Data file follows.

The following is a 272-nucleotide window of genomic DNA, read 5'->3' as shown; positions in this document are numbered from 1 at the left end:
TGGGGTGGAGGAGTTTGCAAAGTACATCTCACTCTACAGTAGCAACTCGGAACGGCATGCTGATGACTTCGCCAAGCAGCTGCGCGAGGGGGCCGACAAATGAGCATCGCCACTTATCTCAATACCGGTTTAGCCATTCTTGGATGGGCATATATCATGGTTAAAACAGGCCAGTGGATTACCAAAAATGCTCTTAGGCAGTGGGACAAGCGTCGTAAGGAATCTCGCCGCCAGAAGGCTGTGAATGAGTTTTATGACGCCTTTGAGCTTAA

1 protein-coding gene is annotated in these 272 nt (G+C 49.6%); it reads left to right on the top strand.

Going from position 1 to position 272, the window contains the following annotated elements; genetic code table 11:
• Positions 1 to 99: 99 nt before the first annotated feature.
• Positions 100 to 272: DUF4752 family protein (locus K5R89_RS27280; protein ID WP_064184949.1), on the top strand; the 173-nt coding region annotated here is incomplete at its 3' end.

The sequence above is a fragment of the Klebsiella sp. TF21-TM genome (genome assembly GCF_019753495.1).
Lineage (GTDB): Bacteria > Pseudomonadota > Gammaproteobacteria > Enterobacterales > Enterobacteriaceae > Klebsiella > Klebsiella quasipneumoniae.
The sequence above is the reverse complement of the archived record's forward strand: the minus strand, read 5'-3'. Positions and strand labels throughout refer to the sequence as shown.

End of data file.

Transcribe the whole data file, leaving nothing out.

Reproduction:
The following is a 272-nucleotide window of genomic DNA, read 5'->3' as shown; positions in this document are numbered from 1 at the left end:
TGGGGTGGAGGAGTTTGCAAAGTACATCTCACTCTACAGTAGCAACTCGGAACGGCATGCTGATGACTTCGCCAAGCAGCTGCGCGAGGGGGCCGACAAATGAGCATCGCCACTTATCTCAATACCGGTTTAGCCATTCTTGGATGGGCATATATCATGGTTAAAACAGGCCAGTGGATTACCAAAAATGCTCTTAGGCAGTGGGACAAGCGTCGTAAGGAATCTCGCCGCCAGAAGGCTGTGAATGAGTTTTATGACGCCTTTGAGCTTAA

1 protein-coding gene is annotated in these 272 nt (G+C 49.6%); it reads left to right on the top strand.

Going from position 1 to position 272, the window contains the following annotated elements; genetic code table 11:
• Positions 1 to 99: 99 nt before the first annotated feature.
• Positions 100 to 272: DUF4752 family protein (locus K5R89_RS27280; protein ID WP_064184949.1), on the top strand; the 173-nt coding region annotated here is incomplete at its 3' end.

The sequence above is a fragment of the Klebsiella sp. TF21-TM genome (genome assembly GCF_019753495.1).
Lineage (GTDB): Bacteria > Pseudomonadota > Gammaproteobacteria > Enterobacterales > Enterobacteriaceae > Klebsiella > Klebsiella quasipneumoniae.
The sequence above is the reverse complement of the archived record's forward strand: the minus strand, read 5'-3'. Positions and strand labels throughout refer to the sequence as shown.